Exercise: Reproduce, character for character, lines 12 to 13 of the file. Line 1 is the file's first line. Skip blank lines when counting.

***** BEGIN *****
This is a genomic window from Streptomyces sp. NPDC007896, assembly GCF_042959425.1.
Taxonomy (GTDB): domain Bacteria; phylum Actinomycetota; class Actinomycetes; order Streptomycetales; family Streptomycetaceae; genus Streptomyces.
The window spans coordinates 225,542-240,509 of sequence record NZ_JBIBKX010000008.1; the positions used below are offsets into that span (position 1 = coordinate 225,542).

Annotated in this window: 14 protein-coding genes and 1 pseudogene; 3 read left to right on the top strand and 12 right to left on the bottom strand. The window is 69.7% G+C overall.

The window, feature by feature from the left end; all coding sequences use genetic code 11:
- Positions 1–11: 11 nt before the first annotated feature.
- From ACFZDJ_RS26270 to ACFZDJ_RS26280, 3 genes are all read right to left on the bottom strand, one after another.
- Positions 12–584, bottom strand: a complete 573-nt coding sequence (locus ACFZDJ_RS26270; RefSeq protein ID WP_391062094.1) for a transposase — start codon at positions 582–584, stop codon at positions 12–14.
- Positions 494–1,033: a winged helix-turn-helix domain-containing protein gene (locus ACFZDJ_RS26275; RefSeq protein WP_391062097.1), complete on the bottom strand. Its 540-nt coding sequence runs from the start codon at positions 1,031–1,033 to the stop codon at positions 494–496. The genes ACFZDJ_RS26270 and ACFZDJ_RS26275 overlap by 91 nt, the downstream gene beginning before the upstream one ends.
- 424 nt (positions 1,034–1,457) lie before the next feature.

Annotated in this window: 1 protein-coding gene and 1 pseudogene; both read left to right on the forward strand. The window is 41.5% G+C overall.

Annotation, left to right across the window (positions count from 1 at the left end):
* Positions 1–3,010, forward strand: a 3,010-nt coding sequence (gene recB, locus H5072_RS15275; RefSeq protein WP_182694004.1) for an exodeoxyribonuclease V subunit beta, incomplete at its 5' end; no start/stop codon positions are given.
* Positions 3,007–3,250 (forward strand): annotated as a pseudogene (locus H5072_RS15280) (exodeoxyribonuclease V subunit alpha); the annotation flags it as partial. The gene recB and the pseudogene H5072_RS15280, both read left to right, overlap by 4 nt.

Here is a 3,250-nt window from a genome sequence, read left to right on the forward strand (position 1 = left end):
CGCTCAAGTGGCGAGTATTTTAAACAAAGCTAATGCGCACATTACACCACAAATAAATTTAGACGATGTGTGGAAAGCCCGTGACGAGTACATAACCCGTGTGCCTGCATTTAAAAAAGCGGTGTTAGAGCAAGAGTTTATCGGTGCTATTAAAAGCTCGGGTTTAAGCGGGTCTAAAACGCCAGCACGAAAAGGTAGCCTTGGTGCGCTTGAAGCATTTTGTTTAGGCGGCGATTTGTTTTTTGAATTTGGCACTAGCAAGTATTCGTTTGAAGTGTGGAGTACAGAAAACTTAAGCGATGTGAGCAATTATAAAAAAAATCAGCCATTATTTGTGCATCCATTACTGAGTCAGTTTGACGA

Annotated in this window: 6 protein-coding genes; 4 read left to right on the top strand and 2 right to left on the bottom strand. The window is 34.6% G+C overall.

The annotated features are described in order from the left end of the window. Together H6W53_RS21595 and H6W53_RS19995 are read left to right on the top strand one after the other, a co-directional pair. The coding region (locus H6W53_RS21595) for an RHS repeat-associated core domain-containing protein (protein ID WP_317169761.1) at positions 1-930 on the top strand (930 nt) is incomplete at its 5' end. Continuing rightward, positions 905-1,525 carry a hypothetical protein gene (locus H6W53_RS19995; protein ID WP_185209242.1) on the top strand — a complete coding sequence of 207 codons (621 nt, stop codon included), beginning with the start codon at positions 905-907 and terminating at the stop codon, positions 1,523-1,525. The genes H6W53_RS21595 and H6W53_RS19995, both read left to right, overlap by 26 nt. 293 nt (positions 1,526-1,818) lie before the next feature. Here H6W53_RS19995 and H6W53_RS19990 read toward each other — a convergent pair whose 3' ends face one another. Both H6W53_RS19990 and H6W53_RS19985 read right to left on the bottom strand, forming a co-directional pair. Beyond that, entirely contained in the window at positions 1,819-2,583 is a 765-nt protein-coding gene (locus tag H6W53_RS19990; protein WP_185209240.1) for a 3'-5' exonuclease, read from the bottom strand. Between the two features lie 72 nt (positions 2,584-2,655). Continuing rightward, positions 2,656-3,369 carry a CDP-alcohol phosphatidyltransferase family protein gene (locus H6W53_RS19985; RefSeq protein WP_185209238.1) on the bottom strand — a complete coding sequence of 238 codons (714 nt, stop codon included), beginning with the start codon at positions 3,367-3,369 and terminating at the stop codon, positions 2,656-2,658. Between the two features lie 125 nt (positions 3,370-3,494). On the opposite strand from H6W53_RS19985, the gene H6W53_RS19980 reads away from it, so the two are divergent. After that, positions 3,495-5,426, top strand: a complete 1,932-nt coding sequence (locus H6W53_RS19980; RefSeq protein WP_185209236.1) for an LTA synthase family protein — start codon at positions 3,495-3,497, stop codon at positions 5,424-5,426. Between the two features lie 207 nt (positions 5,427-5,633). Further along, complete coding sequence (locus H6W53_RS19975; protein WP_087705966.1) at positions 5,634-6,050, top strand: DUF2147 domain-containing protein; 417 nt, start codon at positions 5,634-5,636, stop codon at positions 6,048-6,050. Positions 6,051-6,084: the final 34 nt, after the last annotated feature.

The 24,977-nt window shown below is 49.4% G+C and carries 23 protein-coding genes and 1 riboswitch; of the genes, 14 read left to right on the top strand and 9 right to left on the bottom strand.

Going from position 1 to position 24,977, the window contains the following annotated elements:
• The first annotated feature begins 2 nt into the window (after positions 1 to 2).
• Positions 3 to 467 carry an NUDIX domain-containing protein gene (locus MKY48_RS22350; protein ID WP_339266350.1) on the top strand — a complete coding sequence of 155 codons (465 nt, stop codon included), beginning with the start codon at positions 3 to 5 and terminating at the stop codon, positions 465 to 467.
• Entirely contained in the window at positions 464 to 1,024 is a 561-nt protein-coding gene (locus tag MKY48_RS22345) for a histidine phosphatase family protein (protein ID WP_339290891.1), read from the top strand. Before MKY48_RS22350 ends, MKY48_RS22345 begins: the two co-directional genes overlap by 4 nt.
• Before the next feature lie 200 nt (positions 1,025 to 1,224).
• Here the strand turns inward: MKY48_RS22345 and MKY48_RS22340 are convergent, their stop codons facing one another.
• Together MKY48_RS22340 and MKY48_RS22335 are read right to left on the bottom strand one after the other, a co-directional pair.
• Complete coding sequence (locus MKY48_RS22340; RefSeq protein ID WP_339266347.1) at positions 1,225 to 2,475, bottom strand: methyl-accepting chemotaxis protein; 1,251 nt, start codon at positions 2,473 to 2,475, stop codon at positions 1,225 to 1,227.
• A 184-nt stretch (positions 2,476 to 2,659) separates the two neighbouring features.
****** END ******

Annotation, left to right across the window (positions count from 1 at the left end):
* Positions 1–3,010, forward strand: a 3,010-nt coding sequence (gene recB, locus H5072_RS15275; RefSeq protein WP_182694004.1) for an exodeoxyribonuclease V subunit beta, incomplete at its 5' end; no start/stop codon positions are given.